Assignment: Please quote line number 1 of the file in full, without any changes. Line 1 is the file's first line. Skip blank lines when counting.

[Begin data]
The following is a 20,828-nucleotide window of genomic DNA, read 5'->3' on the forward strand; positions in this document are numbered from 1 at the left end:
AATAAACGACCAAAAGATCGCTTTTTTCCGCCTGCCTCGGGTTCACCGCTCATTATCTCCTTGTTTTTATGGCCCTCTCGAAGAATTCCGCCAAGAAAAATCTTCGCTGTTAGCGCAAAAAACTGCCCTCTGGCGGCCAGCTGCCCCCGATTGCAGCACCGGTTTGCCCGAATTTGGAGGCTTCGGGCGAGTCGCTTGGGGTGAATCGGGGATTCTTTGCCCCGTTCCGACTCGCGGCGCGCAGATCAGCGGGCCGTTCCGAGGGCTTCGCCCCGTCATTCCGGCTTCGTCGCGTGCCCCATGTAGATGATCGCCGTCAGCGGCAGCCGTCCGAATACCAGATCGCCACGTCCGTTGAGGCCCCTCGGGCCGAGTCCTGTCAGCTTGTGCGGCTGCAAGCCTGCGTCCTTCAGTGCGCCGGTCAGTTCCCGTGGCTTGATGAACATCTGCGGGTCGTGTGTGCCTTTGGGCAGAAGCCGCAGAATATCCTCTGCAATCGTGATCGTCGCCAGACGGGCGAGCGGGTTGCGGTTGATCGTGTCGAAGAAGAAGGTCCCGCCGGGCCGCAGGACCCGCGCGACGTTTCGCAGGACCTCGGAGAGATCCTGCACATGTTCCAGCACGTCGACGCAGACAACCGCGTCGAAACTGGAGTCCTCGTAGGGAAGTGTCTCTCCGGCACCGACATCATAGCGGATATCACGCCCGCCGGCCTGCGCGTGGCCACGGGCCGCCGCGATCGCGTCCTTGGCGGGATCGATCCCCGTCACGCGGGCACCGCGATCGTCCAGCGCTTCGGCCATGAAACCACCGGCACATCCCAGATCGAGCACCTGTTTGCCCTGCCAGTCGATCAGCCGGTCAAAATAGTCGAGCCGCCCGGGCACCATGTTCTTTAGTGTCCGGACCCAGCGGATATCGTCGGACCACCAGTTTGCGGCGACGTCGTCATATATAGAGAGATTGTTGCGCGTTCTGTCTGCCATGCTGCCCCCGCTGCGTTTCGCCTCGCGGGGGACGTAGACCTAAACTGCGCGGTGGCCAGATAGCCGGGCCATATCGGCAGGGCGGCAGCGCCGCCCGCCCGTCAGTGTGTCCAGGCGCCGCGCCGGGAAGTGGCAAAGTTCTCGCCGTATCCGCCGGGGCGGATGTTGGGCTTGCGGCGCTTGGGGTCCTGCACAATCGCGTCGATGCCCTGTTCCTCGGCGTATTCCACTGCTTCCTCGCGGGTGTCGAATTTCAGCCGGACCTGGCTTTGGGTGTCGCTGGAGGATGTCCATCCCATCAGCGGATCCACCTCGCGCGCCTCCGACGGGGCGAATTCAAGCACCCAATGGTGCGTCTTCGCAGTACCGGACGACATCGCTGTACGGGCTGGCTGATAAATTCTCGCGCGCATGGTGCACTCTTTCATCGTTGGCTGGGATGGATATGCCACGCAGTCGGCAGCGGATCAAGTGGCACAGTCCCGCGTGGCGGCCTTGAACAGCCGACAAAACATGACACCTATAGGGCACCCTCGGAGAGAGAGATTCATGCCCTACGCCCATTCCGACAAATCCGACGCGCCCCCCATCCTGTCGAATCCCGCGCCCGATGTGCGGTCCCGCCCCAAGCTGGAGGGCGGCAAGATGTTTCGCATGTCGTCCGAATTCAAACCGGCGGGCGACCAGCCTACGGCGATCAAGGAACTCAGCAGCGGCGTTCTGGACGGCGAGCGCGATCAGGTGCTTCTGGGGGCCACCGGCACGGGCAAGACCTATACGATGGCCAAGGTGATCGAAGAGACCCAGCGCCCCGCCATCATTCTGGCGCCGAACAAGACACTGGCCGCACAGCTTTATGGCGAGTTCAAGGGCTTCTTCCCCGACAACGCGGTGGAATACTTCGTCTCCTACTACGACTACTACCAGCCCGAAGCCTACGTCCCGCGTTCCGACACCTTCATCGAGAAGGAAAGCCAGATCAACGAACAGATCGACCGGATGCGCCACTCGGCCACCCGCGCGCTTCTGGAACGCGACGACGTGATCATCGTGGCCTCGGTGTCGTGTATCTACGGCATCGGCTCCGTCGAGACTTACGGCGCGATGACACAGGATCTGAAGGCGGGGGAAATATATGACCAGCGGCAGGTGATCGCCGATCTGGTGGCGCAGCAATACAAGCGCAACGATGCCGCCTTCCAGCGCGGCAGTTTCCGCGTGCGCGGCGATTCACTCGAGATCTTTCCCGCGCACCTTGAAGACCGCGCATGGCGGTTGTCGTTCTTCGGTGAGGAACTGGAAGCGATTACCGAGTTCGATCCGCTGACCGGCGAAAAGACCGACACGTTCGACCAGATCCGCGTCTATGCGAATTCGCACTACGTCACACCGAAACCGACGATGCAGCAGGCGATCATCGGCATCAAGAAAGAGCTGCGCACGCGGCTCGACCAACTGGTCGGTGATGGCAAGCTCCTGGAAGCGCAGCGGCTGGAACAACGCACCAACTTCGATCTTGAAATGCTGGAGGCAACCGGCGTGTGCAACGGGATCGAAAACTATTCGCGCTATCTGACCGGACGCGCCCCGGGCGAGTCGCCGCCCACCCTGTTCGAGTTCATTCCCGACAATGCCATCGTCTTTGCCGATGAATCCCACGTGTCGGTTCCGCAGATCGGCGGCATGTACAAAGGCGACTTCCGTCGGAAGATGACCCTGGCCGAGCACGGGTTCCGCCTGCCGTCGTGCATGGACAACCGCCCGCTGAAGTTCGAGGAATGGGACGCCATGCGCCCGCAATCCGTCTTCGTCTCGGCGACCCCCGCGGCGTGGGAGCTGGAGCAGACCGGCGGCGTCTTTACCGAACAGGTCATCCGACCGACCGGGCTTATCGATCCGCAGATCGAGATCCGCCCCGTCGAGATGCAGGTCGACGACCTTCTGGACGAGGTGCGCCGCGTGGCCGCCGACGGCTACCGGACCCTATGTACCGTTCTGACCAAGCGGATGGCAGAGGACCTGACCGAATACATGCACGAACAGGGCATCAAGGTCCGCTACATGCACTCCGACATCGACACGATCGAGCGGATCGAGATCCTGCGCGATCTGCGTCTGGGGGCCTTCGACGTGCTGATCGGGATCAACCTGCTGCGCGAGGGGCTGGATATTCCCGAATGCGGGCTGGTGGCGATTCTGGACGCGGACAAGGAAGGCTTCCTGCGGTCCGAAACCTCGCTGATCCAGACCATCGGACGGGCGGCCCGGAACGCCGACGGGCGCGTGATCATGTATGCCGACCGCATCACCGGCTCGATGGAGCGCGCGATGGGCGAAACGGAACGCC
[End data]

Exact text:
The following is a 20,828-nucleotide window of genomic DNA, read 5'->3' on the forward strand; positions in this document are numbered from 1 at the left end: